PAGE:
SNODGRASS: Since 2009, Oklahoma’s exports have grown by 40 percent, reaching nearly $6.3 billion in 2014. The Oklahoma Department of Commerce has trade offices strategically placed in Israel, Mexico and China. The international trade directors that work out of these offices offer trade and export assistance to Oklahoma companies looking to sell their products and services in the global marketplace.
In terms of foreign direct investment, Oklahoma is home to more than 140 foreign-owned companies that employ nearly 50,000 Oklahoma workers. In 2014 alone, companies with parent locations in the U.K., Germany, Canada and Switzerland, all established or expanded operations in Oklahoma.
What major infrastructure investments will make Oklahoma even more competitive moving forward?
SNODGRASS: Infrastructure investment is vital for competitiveness and we value companies that invest in their infrastructure like BNSF and UP railroads. The investments these companies have made recently, and are making in the future, guarantee market access to Oklahoma companies.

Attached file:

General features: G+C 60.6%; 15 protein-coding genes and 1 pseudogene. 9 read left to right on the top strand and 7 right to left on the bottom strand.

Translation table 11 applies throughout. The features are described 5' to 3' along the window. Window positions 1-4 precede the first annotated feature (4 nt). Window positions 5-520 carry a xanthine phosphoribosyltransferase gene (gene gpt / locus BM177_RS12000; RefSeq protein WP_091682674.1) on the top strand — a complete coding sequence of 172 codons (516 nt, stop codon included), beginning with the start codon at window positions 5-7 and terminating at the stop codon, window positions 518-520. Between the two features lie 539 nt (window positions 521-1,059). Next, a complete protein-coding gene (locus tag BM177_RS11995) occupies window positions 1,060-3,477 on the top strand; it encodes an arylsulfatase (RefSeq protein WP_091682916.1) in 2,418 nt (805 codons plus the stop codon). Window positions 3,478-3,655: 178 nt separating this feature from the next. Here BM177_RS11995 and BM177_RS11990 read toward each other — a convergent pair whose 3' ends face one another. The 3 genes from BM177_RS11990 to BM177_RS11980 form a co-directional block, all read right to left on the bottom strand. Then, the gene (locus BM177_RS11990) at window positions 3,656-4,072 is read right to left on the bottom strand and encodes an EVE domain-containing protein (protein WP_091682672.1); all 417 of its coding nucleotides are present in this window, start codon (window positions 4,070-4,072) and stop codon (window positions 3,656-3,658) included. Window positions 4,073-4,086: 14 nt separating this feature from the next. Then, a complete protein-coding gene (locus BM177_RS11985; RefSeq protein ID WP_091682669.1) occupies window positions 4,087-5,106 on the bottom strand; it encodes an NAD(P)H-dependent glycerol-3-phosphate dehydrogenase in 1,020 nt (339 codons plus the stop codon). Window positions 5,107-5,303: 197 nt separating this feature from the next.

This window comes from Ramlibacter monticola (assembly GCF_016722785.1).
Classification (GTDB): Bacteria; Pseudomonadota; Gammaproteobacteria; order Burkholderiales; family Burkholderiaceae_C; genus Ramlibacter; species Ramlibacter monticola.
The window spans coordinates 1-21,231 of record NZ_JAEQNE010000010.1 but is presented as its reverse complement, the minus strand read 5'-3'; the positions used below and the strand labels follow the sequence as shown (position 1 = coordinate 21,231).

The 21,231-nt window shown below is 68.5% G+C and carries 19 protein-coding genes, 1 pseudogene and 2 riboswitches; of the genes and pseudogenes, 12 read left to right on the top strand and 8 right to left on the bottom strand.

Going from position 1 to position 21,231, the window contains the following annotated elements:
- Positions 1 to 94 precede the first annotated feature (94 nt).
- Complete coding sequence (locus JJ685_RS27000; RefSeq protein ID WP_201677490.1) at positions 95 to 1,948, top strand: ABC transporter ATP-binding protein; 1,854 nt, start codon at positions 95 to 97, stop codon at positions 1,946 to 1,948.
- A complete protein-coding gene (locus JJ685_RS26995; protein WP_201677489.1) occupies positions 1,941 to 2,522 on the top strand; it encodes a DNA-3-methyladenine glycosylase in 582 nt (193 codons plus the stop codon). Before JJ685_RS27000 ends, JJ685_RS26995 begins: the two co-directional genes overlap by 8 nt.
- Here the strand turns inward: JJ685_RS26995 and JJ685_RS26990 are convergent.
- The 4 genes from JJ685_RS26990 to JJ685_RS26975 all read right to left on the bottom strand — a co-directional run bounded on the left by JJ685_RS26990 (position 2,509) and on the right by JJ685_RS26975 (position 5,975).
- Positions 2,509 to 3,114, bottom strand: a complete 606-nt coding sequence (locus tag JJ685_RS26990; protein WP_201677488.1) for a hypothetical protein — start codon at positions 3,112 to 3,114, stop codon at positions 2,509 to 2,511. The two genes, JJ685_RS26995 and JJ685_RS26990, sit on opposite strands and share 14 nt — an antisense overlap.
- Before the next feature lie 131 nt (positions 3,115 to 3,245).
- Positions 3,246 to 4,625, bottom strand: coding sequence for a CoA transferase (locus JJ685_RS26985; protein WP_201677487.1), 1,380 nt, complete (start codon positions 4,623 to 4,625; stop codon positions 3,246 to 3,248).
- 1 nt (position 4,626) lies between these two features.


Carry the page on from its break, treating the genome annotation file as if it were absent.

Since 2011, Oklahoma has invested over $1.6 billion to address the state’s infrastructure issues.
We have reduced the number of structurally deficient bridges in the state from more than 1100 to only 390. By 2019, that number will be down to zero.
And looking into the future, the movement of information is as important as the movement of goods. Oklahoma has invested in laying 1,050 miles of fiber optic cable with the Oklahoma Broadband initiative. Again, we value private company investment in infrastructure and encourage companies like ATT to invest in Oklahoma fiber.
The Tulsa Port of Catoosa is investing in expanding the capabilities at the inland Port with a new 300-ton gantry crane and expanding its capabilities to handle more container traffic.
Opportunities abound in Oklahoma as new alliances, technologies and programs bring big ideas, skilled workers and financial incentives to The Sooner State.